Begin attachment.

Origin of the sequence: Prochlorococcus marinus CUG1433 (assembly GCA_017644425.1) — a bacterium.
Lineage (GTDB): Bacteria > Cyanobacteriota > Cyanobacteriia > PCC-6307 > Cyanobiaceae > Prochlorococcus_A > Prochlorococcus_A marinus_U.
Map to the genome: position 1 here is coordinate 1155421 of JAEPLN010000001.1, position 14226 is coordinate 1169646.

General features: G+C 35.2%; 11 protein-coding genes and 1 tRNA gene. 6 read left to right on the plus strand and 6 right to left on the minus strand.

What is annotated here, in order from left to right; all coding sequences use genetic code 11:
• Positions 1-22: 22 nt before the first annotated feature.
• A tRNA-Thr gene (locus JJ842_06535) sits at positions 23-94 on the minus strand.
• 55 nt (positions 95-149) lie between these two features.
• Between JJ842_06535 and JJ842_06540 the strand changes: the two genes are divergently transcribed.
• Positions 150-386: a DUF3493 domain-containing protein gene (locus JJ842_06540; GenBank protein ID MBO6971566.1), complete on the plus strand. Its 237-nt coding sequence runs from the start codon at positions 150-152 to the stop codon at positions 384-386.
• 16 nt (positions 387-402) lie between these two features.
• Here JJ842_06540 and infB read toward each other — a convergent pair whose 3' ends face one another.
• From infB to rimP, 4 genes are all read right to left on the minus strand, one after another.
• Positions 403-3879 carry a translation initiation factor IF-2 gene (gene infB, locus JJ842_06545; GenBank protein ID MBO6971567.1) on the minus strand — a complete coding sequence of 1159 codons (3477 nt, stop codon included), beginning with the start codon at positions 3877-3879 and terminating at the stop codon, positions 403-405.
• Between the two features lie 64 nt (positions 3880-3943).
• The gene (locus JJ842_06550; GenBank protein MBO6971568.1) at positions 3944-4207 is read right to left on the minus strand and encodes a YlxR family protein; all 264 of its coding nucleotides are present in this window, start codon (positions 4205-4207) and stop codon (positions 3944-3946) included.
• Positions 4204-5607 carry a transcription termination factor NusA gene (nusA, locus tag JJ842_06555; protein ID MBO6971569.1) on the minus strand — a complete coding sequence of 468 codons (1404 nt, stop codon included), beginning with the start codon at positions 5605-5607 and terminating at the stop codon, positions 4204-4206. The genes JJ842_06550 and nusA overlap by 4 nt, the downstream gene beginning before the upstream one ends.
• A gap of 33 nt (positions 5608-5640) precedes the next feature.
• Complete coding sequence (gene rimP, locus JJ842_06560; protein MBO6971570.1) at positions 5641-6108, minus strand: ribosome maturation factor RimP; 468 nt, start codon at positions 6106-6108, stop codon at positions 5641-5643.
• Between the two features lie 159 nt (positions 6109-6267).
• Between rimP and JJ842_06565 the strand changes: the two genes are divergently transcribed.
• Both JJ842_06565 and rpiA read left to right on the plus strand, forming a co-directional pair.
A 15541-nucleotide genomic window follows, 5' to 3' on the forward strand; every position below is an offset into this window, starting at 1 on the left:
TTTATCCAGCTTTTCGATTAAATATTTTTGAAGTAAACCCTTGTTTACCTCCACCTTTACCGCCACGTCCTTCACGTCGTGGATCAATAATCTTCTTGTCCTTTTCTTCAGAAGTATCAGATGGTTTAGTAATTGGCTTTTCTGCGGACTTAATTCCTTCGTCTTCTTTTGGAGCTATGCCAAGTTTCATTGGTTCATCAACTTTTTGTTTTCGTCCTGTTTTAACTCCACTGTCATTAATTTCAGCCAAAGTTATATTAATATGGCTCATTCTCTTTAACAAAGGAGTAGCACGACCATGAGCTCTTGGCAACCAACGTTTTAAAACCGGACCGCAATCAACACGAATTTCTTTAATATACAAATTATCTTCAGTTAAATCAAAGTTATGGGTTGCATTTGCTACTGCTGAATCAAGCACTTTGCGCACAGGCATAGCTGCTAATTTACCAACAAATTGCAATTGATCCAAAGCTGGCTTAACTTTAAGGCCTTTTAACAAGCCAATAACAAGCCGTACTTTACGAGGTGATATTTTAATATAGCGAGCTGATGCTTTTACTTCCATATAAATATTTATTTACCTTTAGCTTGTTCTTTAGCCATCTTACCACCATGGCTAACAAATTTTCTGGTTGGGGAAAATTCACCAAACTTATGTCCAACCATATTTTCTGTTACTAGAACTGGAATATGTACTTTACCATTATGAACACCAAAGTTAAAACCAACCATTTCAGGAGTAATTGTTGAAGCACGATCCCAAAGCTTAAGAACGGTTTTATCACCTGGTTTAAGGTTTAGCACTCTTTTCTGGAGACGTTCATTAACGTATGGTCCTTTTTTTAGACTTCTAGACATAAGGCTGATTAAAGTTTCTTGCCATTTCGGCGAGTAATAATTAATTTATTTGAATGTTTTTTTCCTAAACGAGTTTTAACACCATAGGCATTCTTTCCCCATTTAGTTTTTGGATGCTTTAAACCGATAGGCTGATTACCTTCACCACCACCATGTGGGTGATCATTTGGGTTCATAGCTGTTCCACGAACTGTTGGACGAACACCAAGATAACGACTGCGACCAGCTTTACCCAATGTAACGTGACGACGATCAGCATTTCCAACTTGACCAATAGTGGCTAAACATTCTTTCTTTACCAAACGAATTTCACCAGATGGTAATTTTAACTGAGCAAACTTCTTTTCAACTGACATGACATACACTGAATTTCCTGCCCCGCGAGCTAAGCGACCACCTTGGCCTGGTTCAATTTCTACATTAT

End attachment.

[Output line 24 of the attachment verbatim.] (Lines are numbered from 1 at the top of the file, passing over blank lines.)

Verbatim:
TTTATCCAGCTTTTCGATTAAATATTTTTGAAGTAAACCCTTGTTTACCTCCACCTTTACCGCCACGTCCTTCACGTCGTGGATCAATAATCTTCTTGTCCTTTTCTTCAGAAGTATCAGATGGTTTAGTAATTGGCTTTTCTGCGGACTTAATTCCTTCGTCTTCTTTTGGAGCTATGCCAAGTTTCATTGGTTCATCAACTTTTTGTTTTCGTCCTGTTTTAACTCCACTGTCATTAATTTCAGCCAAAGTTATATTAATATGGCTCATTCTCTTTAACAAAGGAGTAGCACGACCATGAGCTCTTGGCAACCAACGTTTTAAAACCGGACCGCAATCAACACGAATTTCTTTAATATACAAATTATCTTCAGTTAAATCAAAGTTATGGGTTGCATTTGCTACTGCTGAATCAAGCACTTTGCGCACAGGCATAGCTGCTAATTTACCAACAAATTGCAATTGATCCAAAGCTGGCTTAACTTTAAGGCCTTTTAACAAGCCAATAACAAGCCGTACTTTACGAGGTGATATTTTAATATAGCGAGCTGATGCTTTTACTTCCATATAAATATTTATTTACCTTTAGCTTGTTCTTTAGCCATCTTACCACCATGGCTAACAAATTTTCTGGTTGGGGAAAATTCACCAAACTTATGTCCAACCATATTTTCTGTTACTAGAACTGGAATATGTACTTTACCATTATGAACACCAAAGTTAAAACCAACCATTTCAGGAGTAATTGTTGAAGCACGATCCCAAAGCTTAAGAACGGTTTTATCACCTGGTTTAAGGTTTAGCACTCTTTTCTGGAGACGTTCATTAACGTATGGTCCTTTTTTTAGACTTCTAGACATAAGGCTGATTAAAGTTTCTTGCCATTTCGGCGAGTAATAATTAATTTATTTGAATGTTTTTTTCCTAAACGAGTTTTAACACCATAGGCATTCTTTCCCCATTTAGTTTTTGGATGCTTTAAACCGATAGGCTGATTACCTTCACCACCACCATGTGGGTGATCATTTGGGTTCATAGCTGTTCCACGAACTGTTGGACGAACACCAAGATAACGACTGCGACCAGCTTTACCCAATGTAACGTGACGACGATCAGCATTTCCAACTTGACCAATAGTGGCTAAACATTCTTTCTTTACCAAACGAATTTCACCAGATGGTAATTTTAACTGAGCAAACTTCTTTTCAACTGACATGACATACACTGAATTTCCTGCCCCGCGAGCTAAGCGACCACCTTGGCCTGGTTCAATTTCTACATTAT